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The Deck Of Cards

The Deck Of Cards

No discussion of novel exercise methods is complete without an explanation of the deck of cards.

Deck of cards? What’s that? People who are old hands at the exercise game will no doubt have already heard of this method.

It appears simple and it is (on the surface) , yet it’s exceedingly difficult in practise, an exquisite combination that all great ideas share.

A deck of cards has four suits, right? So for each of the four suits we pick an exercise. It’s best to choose 2 upper body exercises and two lower body exercises. These exercises can be anything, either weights or freehand exercises like pushups.

To begin, you turn over the first card and do the exercise you have allocated for that particular suit. For example if you draw a heart and you have allocated pushups to that card you do pushups. The amount of reps you do is dependent on the value of the card. If you have drawn the 5 of hearts you do 5 pushups. When it comes to the lower body exercise, if you are doing a freehand exercise like bodyweight squats you do double the value of the card. So, for example the 5 of spades would have you doing 10 reps of squats.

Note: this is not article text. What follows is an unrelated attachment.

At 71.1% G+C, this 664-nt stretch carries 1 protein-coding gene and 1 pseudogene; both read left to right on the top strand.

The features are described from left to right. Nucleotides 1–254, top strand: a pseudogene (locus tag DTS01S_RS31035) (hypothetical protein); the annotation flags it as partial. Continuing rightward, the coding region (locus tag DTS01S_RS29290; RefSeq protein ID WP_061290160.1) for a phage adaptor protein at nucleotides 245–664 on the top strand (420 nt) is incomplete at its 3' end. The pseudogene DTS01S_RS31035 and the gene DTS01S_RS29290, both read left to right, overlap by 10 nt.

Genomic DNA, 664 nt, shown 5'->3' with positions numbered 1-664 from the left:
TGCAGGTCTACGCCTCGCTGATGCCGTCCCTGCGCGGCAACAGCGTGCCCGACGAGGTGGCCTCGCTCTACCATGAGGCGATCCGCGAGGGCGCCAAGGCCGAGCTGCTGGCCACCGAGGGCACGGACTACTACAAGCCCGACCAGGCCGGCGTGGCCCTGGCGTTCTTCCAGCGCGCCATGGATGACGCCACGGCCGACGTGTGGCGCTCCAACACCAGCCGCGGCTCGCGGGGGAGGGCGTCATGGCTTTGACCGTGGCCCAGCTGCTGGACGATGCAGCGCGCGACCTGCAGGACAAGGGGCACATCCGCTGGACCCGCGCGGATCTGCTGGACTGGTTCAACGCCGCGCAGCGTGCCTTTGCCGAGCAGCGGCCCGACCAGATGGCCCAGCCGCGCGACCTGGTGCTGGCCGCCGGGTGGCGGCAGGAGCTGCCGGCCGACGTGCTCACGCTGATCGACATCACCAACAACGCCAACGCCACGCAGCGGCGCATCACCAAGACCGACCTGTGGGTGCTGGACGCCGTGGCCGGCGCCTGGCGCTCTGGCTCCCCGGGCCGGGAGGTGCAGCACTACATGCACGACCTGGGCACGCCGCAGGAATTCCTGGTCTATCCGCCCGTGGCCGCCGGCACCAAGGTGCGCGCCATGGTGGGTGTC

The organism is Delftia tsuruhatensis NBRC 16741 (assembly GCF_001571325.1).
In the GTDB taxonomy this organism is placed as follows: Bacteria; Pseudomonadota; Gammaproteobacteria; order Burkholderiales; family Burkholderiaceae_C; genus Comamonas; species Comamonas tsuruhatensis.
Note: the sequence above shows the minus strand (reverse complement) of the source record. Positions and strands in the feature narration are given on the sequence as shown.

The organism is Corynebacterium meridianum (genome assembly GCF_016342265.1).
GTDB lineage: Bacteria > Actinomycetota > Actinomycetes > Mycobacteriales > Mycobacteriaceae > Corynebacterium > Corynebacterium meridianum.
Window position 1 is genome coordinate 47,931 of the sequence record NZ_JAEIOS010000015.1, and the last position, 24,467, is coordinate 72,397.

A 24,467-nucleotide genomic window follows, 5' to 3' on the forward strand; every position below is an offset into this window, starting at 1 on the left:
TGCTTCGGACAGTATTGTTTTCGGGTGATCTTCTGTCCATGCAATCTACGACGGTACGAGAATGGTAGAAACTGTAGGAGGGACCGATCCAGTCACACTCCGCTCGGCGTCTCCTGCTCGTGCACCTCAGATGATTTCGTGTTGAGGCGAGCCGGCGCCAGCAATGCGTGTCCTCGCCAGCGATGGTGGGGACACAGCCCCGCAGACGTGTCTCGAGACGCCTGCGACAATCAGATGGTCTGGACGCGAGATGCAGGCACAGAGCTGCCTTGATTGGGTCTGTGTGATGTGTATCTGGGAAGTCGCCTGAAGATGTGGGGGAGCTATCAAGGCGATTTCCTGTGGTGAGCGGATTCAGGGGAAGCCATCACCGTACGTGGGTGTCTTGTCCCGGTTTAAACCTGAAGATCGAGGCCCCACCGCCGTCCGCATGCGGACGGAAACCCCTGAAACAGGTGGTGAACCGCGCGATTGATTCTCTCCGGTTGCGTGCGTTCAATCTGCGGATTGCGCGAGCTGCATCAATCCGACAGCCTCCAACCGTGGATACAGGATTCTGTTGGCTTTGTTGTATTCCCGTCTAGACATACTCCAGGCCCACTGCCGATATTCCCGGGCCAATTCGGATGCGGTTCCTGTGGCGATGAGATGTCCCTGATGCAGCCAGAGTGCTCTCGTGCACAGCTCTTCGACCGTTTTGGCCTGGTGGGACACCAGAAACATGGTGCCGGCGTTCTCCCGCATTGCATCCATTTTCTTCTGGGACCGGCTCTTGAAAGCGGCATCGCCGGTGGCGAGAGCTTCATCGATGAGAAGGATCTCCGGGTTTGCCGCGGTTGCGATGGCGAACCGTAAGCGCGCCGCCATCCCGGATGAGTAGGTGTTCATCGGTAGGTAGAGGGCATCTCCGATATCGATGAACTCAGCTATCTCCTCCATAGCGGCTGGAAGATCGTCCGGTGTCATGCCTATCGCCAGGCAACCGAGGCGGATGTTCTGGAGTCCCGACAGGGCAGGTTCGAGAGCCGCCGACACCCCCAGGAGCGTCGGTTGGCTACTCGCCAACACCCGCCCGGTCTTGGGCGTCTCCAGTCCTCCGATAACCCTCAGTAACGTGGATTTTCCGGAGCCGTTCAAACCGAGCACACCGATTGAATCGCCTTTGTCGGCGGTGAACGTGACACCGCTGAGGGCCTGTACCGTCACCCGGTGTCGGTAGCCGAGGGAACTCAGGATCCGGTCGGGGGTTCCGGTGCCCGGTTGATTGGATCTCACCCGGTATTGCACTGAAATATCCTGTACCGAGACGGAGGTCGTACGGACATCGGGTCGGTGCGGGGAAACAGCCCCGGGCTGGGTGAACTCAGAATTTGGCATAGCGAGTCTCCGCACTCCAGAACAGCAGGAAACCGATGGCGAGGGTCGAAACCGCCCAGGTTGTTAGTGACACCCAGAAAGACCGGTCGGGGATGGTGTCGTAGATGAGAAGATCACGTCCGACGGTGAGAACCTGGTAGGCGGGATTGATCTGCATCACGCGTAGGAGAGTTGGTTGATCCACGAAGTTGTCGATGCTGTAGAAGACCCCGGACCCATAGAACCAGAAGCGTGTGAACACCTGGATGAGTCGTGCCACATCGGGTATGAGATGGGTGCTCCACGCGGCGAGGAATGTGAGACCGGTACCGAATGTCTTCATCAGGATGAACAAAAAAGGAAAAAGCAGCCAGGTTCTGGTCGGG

Face cards have the following values. Jack 11, queen 12. king 13. And of course the ace. You don’t get away with just doing one rep. It has a value of 14. The Jokers? Your choice as to whether you leave them in or out and what value they have.

When described it sounds simple. And easy. However, in practice you will find yourself wishing you had shuffled the deck better as you get four face cards in a row and you have to do 50 pushups more or less non stop.

It’s a great routine to use when you are travelling. In a hotel room and got nothing but a deck of cards? No problem. Just choose 4 freehand exercises and go for it.

So that’s the method. It appears simple. However you will find that even though it is simple it is fiendishly difficult. Give it a try. Can you get through the entire deck without stopping?

About The Author


A guy obsessed with stripping down whatever field he studies to get the optimum return from effort expended. Sort of like Tim Ferriss, except with zero fame.

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